FARMERS in Cumbria and Yorkshire are using a phone app to help combat the continuing risk of devastating liver fluke in their flocks.

They are taking part in the Hill Sheep Health North Project funded by the European Innovation Partnership.

The project came about after the Farmer Scientist Network identified the problems of living with and managing liver fluke in hill sheep flocks.

In this project farmers, vets and experts are sharing their knowledge and information to help form a solution.

Liver fluke is a major parasite problem in the north of England and control is difficult, particularly where flocks are only gathered for treatments several times a year. Moorland and upland fields can be ideal habitats for the mud snail host.

Farmers have discussed their current flock treatments and are recording and linking their data with a phone application. They are gaining greater understanding of the parasite, participating in regular testing, working closely with their vets and finding the most effective treatments for their flock.

Earlier this month, 16 farmers and four vets attended an on-farm event at Keswick about liver fluke.

Organised by the Penrith-based Farmer Network, farmers learned what the Hill Sheep Health North Project has been investigating.

They heard from national liver fluke specialist researchers Dr Phillip Skuce, of Moredun Research Institute, and Dr Rhys Jones, from Aberystwyth University, on methods to help control liver fluke and avoid resistance to flukicides.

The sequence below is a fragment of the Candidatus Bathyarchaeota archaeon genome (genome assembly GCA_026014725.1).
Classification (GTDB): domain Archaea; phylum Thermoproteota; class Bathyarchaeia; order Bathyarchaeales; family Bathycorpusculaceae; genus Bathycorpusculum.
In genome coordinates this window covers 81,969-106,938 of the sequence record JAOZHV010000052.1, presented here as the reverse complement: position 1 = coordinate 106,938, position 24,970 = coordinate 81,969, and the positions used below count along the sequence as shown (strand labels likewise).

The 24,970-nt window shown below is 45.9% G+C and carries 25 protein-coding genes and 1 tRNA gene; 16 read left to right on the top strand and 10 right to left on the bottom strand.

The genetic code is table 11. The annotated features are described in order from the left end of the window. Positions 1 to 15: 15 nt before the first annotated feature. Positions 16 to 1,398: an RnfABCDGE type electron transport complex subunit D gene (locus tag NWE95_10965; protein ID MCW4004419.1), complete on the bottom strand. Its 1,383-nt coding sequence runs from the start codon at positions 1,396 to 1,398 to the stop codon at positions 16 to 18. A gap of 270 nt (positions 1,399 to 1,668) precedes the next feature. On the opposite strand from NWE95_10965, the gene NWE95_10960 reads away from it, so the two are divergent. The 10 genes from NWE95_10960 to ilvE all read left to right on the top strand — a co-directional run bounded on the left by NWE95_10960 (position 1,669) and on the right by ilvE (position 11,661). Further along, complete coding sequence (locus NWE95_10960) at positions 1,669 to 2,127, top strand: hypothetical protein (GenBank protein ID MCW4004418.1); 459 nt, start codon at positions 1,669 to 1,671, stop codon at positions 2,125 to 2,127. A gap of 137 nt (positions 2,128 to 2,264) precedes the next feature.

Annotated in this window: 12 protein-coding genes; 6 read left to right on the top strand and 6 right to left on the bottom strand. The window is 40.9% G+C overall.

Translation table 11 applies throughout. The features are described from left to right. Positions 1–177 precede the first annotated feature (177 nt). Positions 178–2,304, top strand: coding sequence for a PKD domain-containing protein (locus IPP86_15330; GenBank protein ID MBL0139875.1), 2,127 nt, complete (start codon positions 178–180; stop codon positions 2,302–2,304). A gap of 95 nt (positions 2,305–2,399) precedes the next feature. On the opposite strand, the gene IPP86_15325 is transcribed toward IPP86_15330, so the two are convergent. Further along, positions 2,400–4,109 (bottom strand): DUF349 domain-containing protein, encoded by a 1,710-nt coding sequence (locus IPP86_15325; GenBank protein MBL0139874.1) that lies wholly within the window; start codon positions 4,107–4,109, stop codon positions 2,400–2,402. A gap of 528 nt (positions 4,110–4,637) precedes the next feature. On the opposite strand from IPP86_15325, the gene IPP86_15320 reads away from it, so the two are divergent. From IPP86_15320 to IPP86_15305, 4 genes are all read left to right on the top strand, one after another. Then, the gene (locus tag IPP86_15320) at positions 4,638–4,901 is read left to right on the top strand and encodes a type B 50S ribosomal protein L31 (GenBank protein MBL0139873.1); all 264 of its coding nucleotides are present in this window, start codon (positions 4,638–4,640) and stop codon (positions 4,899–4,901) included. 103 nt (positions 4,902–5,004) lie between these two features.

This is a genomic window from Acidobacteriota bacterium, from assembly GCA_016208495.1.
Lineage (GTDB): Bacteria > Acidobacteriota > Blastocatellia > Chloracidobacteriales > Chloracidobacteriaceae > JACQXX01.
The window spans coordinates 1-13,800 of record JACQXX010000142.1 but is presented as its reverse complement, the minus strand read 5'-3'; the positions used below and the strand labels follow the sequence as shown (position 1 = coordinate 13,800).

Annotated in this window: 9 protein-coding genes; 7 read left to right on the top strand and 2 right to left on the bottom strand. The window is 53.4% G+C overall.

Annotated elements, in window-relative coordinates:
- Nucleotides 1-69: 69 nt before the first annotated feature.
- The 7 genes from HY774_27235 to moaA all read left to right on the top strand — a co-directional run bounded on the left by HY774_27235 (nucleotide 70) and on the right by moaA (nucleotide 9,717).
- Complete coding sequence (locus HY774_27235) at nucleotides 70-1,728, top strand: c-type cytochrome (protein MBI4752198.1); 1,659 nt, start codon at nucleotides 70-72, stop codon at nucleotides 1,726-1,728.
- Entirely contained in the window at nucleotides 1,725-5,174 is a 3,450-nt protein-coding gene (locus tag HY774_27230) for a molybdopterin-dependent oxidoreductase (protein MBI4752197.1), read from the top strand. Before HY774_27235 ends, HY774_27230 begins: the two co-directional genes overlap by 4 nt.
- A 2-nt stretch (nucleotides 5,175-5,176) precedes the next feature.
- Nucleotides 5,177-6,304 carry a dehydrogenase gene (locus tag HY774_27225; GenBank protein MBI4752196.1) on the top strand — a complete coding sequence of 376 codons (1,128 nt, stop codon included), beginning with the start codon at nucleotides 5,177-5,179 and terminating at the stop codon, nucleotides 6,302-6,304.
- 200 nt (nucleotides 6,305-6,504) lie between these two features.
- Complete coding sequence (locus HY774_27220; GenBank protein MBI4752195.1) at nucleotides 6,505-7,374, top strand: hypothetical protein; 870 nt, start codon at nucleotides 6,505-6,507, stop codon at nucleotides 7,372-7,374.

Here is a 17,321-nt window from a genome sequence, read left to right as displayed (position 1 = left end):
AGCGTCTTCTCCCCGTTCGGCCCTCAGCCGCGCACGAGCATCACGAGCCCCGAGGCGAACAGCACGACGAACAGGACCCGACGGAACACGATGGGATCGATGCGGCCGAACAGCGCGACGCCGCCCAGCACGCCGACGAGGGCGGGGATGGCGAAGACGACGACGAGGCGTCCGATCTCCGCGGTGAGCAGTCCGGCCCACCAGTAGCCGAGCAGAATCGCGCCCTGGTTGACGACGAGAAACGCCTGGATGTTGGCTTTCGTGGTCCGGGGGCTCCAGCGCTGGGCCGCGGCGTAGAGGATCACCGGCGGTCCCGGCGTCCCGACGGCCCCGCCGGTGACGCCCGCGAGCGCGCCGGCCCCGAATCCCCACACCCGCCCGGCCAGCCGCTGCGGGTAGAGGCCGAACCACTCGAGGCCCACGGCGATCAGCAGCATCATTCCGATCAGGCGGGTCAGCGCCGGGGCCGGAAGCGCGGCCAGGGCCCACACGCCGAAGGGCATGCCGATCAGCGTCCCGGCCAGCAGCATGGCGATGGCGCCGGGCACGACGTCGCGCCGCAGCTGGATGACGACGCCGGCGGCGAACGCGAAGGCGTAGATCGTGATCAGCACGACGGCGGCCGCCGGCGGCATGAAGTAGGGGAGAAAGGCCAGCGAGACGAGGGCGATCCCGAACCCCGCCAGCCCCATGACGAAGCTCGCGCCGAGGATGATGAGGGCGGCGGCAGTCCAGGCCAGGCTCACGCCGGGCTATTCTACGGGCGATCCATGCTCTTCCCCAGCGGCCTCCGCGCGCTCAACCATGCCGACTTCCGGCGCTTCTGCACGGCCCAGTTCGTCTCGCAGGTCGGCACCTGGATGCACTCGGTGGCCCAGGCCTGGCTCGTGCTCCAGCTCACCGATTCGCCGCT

“Detection of fluke in livestock is difficult, but there are a range of tests,” said Mr Skuce.

“Avoidance of the livestock picking up the cysts is key – by making your farm less mud snail-friendly, or avoiding grazing the places where they live and therefore spreading fluke cysts.

“Different active ingredients kill different life-stages of the fluke.

“Resistance to triclabendazole is considered to be widespread, but the total picture is unknown. Pockets of resistance have been found all over the west of the UK.

“Every farm and every year is different and, particularly in the warmer, wetter west, the cysts are available to be eaten nearly all year round. So testing for presence of fluke, grazing management and careful use of the right flukicide product are all key to living with fluke.”

Dr Rhys Jones studied one farm in detail for five years, monitoring the presence of liver fluke alongside livestock management.

He said: “Mud snails are most active April to October, some overwinter and then die in the spring and some die in dry conditions over the summer. But we mainly see the symptoms of fluke in livestock in the autumn and early winter.

“Moisture in summer is the most important factor – they can survive in moist conditions for months, but can survive in dry conditions for only one month.

“Thick grass, or moss without any bare mud is not good habitat for snails.

“Light poaching by livestock disturbs the surface and allows bare mud to be colonised by algae – which the snails graze. The underlying geology affects how dry, wet or acid the conditions are for snails. They don’t like soil that is sandy, peaty, or less than pH 5.1. They don’t like deep water, but do like the banks of slow-moving streams.”

See updates on the project, visit